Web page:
Sony Corp. (6758), maker of the PlayStation game consoles, is seeking a patent on a technology that would make it easier for players to add new content to a game.
Application 20140004957, published in the database of the U.S. Patent and Trademark Office Jan. 2, covers an invention through which game players could suspend the state of cloud-based applications for games, permitting the streaming of new content.
The aim of the invention is increasing the longevity and appeal of older games. If new content can be introduced, users are more likely to continue playing them, Sony says in its application. The Japanese technology company says game designers have begun to create “mini-games” that could be streamed into existing games, adding new interest and challenges for users.
Tokyo-based Sony filed the application for the patent in March 2013 according to patent office data.
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J&J Loses ‘OneTouch’ Glucose Test Strip Trademark in China
Johnson & Johnson (JNJ)’s Chinese “OneTouch” trademark for glucose-meter test strips was revoked by IP authorities in that nation, Global Times reported.
A Chinese competitor, Guilin Zhonghui Technology Co., was accused in 2007 of infringement by the New Brunswick, New Jersey-based health-care products company for using “One Touch” -- using two words -- on its test trips, according to the newspaper.
Li Zhong, who heads the Chinese company, said his company was damaged by Johnson & Johnson and will seek compensation, according to Global Times.
The Chinese company had argued successfully that it had its own “Zhonghui” trademark and the use of “One Touch” was only descriptive rather than an attempt to use the U.S. company’s mark, the newspaper reported.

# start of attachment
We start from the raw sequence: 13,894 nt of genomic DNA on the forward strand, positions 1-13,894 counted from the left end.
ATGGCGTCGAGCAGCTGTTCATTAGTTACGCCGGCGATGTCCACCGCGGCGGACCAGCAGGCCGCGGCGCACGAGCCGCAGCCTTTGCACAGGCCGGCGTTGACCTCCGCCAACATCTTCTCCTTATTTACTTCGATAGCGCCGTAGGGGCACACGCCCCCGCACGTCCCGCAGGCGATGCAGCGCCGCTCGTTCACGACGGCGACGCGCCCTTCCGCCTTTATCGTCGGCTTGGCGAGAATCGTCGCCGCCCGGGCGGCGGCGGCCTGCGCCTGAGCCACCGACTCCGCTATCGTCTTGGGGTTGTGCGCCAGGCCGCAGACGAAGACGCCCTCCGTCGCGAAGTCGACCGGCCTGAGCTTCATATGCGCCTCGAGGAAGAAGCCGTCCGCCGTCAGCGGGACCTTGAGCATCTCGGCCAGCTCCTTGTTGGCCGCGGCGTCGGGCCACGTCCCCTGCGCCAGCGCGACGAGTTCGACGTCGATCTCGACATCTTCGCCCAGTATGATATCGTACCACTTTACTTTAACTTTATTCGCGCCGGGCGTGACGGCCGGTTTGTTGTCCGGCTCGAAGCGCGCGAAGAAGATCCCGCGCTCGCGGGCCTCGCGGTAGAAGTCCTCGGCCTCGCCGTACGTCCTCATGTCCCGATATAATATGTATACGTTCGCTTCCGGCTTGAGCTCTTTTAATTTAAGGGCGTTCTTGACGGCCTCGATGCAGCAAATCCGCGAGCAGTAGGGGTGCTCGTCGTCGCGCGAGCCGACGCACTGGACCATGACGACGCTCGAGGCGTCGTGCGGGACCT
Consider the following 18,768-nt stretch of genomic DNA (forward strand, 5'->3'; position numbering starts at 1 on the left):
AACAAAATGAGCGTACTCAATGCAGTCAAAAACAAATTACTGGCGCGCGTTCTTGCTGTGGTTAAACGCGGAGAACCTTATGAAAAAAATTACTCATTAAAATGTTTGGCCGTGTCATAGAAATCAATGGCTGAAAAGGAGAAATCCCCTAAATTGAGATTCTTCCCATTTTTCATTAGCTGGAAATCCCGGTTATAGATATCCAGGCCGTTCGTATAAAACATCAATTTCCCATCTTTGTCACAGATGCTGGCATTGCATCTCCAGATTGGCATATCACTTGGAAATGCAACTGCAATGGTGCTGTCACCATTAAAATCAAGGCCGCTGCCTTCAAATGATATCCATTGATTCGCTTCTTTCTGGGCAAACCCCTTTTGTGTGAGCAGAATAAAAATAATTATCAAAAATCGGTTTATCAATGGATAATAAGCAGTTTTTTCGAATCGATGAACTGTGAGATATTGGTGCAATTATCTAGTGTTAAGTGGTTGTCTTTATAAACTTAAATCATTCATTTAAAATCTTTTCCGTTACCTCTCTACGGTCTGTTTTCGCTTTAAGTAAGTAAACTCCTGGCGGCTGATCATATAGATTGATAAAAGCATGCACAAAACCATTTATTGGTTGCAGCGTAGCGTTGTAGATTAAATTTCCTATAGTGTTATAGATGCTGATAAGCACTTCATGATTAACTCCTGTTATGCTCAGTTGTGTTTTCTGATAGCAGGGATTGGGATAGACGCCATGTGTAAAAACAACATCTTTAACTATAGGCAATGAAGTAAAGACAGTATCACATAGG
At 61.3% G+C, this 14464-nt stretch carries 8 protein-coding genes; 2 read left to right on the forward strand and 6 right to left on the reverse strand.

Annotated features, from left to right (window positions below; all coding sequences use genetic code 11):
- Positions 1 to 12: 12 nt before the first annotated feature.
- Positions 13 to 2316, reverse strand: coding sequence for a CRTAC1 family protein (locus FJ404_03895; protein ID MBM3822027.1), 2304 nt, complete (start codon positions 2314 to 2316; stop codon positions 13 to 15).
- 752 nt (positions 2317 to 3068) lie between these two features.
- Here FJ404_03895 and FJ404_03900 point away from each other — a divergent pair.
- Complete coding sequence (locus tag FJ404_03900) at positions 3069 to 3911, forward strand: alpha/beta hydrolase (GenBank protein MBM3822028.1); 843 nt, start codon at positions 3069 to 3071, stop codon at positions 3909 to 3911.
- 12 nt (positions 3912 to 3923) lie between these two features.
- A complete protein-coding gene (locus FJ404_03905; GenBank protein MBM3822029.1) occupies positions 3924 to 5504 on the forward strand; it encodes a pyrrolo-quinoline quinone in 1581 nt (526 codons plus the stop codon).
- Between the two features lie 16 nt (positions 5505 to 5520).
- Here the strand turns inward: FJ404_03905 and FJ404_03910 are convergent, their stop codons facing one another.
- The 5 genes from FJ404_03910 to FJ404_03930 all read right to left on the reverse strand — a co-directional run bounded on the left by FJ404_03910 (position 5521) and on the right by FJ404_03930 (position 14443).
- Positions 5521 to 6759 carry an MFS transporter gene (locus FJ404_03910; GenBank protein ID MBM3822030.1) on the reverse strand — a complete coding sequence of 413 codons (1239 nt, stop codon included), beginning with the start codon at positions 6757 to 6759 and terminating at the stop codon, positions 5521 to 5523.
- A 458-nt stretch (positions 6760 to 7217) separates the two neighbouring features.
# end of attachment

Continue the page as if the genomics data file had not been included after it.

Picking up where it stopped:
Pintrips Accuses Pinterest of Filing ‘Spurious’ Trademark Suit
The travel company is asking that the case be dismissed, saying in a Jan. 6 court filing that the suit is “a textbook example of an industry giant using a spurious lawsuit to bully a small entity to give up its right to use a generic common term that merely describes a core function of its service.”
Pinterest, a social-media scrapbook site, accused Pintrips setting up a “pin” button on its website that was confusingly similar to the San Francisco company’s “pin it” website button. It also objected to an application the travel company filed with the U.S. Patent and Trademark Office in 2012 to register “Pintrips” as a trademark.
The suit was filed, Pinterest said, to prevent consumer confusion.
Pintrips said in its filing that Pinterest doesn’t have a registered trademark for the term “pin” and argues that the term is generic and commonly used for virtually “pinning” an object on a graphic user interface. The travel company said “pin” is “nothing more than a generic noun/verb that is not entitled to protection.”
It said Microsoft Corp.’s Microsoft Windows, Facebook Inc.’s social media site and Google Maps all use “pin” functions.
Pinterest suffered a European trademark setback in November 2013 when European trademark regulators said the “pinterest” trademark belonged to Premium Interest, a U.K-based social-news aggregator. The European Union’s Office for the Harmonization of the Internal Market, which adjudicates trademark issues within its member states, found that Pinterest Inc. was still “very American” and pleadings supplied to the EU failed to indicate the awareness of the U.K. public with respect to its name.
The case against PinTrips is Pinterest Inc. v. Pintrips Inc., 13-cv-04608, U.S. District Court, Northern District of California (San Francisco).